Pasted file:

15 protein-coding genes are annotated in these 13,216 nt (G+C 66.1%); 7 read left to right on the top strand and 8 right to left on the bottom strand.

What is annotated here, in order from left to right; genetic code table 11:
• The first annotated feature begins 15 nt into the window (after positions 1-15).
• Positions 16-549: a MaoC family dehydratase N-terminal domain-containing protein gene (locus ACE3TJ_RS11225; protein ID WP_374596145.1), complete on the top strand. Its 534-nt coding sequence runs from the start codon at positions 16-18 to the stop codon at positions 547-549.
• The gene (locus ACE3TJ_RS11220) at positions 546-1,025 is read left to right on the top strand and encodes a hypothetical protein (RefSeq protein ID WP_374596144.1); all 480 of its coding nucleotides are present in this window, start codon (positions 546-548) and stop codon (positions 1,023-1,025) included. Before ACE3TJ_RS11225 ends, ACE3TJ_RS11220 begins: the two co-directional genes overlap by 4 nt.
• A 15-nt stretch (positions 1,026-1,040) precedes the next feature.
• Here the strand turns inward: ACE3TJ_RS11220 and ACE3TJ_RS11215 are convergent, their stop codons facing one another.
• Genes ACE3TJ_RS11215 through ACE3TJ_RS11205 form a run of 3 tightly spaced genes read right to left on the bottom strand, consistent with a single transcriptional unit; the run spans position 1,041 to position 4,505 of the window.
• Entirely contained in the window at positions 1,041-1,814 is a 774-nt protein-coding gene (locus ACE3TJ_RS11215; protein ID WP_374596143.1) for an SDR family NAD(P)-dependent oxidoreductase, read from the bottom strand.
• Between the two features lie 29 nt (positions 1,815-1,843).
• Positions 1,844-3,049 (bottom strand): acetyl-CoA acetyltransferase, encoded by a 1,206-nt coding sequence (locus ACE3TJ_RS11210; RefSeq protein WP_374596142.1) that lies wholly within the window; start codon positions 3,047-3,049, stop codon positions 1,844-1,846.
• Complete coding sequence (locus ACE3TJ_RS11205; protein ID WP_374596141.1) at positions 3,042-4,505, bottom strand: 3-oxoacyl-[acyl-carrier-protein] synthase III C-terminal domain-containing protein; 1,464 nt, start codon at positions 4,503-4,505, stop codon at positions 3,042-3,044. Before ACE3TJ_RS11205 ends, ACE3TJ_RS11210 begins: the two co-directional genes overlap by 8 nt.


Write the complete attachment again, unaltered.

15 protein-coding genes are annotated in these 13,216 nt (G+C 66.1%); 7 read left to right on the top strand and 8 right to left on the bottom strand.

What is annotated here, in order from left to right; genetic code table 11:
• The first annotated feature begins 15 nt into the window (after positions 1-15).
• Positions 16-549: a MaoC family dehydratase N-terminal domain-containing protein gene (locus ACE3TJ_RS11225; protein ID WP_374596145.1), complete on the top strand. Its 534-nt coding sequence runs from the start codon at positions 16-18 to the stop codon at positions 547-549.
• The gene (locus ACE3TJ_RS11220) at positions 546-1,025 is read left to right on the top strand and encodes a hypothetical protein (RefSeq protein ID WP_374596144.1); all 480 of its coding nucleotides are present in this window, start codon (positions 546-548) and stop codon (positions 1,023-1,025) included. Before ACE3TJ_RS11225 ends, ACE3TJ_RS11220 begins: the two co-directional genes overlap by 4 nt.
• A 15-nt stretch (positions 1,026-1,040) precedes the next feature.
• Here the strand turns inward: ACE3TJ_RS11220 and ACE3TJ_RS11215 are convergent, their stop codons facing one another.
• Genes ACE3TJ_RS11215 through ACE3TJ_RS11205 form a run of 3 tightly spaced genes read right to left on the bottom strand, consistent with a single transcriptional unit; the run spans position 1,041 to position 4,505 of the window.
• Entirely contained in the window at positions 1,041-1,814 is a 774-nt protein-coding gene (locus ACE3TJ_RS11215; protein ID WP_374596143.1) for an SDR family NAD(P)-dependent oxidoreductase, read from the bottom strand.
• Between the two features lie 29 nt (positions 1,815-1,843).
• Positions 1,844-3,049 (bottom strand): acetyl-CoA acetyltransferase, encoded by a 1,206-nt coding sequence (locus ACE3TJ_RS11210; RefSeq protein WP_374596142.1) that lies wholly within the window; start codon positions 3,047-3,049, stop codon positions 1,844-1,846.
• Complete coding sequence (locus ACE3TJ_RS11205; protein ID WP_374596141.1) at positions 3,042-4,505, bottom strand: 3-oxoacyl-[acyl-carrier-protein] synthase III C-terminal domain-containing protein; 1,464 nt, start codon at positions 4,503-4,505, stop codon at positions 3,042-3,044. Before ACE3TJ_RS11205 ends, ACE3TJ_RS11210 begins: the two co-directional genes overlap by 8 nt.